Scores of people were spotted on Saturday morning walking from Shelly Beach to Manly and back on Sydney’s northern beaches (pictured)

Research from the Burnet Institute also found tougher restrictions would be required to effectively control the outbreak of the Delta variant in NSW. 

On Saturday morning, scores of people were spotted out and about at Rushcutters Bay in Sydney’s east as well as Manly on Sydney’s northern beaches.

Social distancing was non existent and groups exceeding two were in every direction as police struggled to enforce the mandatory public order requirements.

In Victoria, currently enduring their fifth snap lockdown, saw 19 cases of coronavirus recorded on Saturday. 

That figure was almost double the 10 diagnosed on Friday after the Delta strain began spread in Melbourne when infected removalists from NSW passed it on. 

Mikhail Prokopenko, the Covid-19 modeller and director of the University of Sydney's Centre for Complex Systems, says the current level of social distancing is woefully inadequate (pictured, a woman running and walking her dog in Sydney on Saturday morning)

Mikhail Prokopenko, the Covid-19 modeller and director of the University of Sydney’s Centre for Complex Systems, says the current level of social distancing is woefully inadequate (pictured, a woman running and walking her dog in Sydney on Saturday morning)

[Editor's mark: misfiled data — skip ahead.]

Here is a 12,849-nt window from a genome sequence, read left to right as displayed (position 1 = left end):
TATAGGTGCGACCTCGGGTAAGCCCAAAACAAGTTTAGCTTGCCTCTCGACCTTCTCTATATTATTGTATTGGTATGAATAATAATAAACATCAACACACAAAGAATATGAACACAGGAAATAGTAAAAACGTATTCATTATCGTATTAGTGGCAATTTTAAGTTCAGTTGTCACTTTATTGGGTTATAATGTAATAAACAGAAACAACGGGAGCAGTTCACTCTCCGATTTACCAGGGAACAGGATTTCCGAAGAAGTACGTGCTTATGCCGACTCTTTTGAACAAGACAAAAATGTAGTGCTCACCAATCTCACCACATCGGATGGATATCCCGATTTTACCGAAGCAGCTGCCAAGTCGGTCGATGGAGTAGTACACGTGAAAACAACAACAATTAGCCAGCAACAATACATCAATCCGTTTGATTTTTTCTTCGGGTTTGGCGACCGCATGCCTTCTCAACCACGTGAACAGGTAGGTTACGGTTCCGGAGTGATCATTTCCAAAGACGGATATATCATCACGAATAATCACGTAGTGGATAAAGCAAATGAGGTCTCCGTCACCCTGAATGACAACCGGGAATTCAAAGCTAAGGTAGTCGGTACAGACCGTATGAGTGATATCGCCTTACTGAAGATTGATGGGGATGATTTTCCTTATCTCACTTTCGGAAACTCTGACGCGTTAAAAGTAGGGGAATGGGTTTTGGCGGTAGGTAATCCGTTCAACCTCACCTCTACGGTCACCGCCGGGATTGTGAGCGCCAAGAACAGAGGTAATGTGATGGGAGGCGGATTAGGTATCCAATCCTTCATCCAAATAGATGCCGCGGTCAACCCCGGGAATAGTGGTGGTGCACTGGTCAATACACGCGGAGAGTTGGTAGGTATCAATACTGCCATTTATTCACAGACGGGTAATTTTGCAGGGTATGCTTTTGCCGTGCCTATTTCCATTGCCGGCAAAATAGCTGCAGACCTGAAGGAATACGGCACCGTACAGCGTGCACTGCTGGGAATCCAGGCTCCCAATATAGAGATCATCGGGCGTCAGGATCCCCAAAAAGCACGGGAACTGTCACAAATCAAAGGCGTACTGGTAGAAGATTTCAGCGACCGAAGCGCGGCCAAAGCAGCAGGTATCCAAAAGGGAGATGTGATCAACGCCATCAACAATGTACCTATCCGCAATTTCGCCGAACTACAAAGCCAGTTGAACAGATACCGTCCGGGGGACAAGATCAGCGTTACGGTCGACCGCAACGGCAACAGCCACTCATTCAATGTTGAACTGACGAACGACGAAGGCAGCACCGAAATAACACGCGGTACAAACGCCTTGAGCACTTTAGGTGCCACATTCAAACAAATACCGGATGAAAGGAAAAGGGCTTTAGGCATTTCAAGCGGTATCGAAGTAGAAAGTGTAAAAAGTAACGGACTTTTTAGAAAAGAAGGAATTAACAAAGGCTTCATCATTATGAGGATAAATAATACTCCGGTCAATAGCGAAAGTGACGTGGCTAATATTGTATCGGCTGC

Professor Prokopenko from the University of Sydney (pictured) also stated state it is vital people reduce the frequency of their grocery shopping each week as well as other non essential activities such as exercising beyond one hour timeframes in NSW

Professor Prokopenko from the University of Sydney (pictured) also stated state it is vital people reduce the frequency of their grocery shopping each week as well as other non essential activities such as exercising beyond one hour timeframes in NSW

NSW Police have been out in force (pictured at Bondi Beach on Saturday) in a bid to enforce lockout rules

NSW Police have been out in force (pictured at Bondi Beach on Saturday) in a bid to enforce lockout rules

This couple were spotted taking some out on a seat in Rushcutters Bay on Saturday

This couple were spotted taking some out on a seat in Rushcutters Bay on Saturday

Locals at Rushcutters Bay in Sydney's east meet for their one hour of 'essential exercise' on Saturday

Locals at Rushcutters Bay in Sydney’s east meet for their one hour of ‘essential exercise’ on Saturday

Further restrictions have since been introduced, with thousands of Sydneysiders to be locked in their neighbourhoods, most shops shut, and ‘non-urgent’ construction banned until at least July 30 as Covid cases spiked above 100 again.

The new restrictions announced by Ms Berejiklian on Saturday aim to completely shut down the southwest Sydney epicenter of the outbreak.

A man in his 80s from south-west Sydney was the confirmed death.

‘I can’t remember a time when our state has been challenged to such an extent,’ Ms Berejiklian said. ‘Not a single one of these decisions was taken lightly.’